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General Average

In the event of a major breakdown, fire, or other serious event in which the vessel cannot continue the voyage, the master may claim “general average.”   If such a decision is made by the carrier, owners of all cargo aboard must share the cost of either repair of the ship so it may continue the voyage, or in a worst case, the cost of replacement of the entire vessel.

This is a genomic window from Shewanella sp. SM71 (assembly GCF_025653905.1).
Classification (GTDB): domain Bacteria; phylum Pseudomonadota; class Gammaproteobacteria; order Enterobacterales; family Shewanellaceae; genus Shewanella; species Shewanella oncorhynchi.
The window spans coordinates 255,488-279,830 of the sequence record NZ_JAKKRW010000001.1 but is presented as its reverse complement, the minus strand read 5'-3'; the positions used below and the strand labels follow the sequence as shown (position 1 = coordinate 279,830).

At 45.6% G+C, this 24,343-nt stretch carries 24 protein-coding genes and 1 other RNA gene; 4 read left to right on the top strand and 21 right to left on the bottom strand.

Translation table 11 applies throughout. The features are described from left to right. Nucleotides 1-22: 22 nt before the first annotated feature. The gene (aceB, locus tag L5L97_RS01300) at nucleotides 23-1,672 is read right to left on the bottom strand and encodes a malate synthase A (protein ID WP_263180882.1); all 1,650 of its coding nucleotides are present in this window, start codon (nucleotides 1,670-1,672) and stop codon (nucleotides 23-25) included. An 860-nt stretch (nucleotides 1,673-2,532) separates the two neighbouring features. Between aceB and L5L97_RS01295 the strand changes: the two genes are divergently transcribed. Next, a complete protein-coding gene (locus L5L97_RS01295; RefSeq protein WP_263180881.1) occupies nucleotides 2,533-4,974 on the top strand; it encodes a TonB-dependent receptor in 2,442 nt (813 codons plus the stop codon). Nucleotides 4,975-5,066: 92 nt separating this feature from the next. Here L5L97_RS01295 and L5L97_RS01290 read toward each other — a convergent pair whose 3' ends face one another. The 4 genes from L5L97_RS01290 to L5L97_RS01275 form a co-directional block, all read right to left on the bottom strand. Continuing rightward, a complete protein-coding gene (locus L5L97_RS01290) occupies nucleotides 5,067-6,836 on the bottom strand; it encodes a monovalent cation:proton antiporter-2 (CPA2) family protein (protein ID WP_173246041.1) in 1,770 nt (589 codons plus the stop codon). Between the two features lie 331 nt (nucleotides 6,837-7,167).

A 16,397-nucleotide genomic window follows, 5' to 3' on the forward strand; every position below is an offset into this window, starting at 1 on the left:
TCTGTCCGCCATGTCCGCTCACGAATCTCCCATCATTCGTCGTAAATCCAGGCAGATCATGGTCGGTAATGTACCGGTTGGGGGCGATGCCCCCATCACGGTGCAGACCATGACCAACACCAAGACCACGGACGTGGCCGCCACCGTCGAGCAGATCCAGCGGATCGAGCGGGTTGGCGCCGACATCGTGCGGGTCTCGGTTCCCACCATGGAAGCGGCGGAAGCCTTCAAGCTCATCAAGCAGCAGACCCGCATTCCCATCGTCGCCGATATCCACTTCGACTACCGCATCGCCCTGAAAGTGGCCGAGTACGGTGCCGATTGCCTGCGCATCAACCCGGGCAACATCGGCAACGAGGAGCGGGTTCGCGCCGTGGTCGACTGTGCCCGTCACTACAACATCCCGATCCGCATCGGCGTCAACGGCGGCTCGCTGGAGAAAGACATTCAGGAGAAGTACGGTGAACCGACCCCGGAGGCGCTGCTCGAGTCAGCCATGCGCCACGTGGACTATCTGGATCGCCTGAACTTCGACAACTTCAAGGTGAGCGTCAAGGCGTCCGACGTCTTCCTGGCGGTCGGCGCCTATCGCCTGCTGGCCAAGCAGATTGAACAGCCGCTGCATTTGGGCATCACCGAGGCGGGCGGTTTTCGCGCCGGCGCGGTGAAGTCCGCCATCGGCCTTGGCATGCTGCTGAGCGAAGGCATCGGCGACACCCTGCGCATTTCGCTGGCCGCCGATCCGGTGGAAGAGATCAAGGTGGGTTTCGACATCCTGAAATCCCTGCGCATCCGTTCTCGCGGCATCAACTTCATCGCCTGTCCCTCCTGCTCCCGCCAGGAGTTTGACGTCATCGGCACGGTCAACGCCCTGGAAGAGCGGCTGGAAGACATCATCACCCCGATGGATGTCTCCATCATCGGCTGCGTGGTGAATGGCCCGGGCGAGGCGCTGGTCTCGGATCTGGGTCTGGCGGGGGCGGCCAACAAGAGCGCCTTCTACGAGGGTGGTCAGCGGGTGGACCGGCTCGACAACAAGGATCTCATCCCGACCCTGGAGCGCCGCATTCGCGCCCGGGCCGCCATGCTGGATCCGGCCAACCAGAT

If the protection against financial loss provided by cargo insurance weren’t enough, the process of recovering your goods after an accident is often much easier with an insurer working on your behalf.  During shipping, sometimes it can be necessary to make a voluntary sacrifice to save the vessel, cargo or crew from peril, (e.g. jettison of cargo to extinguish a fire).  If some of the shipment is saved, all parties contribute to the loss based on their cargo’s value.  This also is known as “general average,” and it is a clause used in almost all ocean bills of lading.  Cargo insurance will handle all arrangements in such cases.  But if the cargo isn’t insured, it won’t be released until the shipper posts a guarantee, such as a cash deposit or bond for its share of responsibility.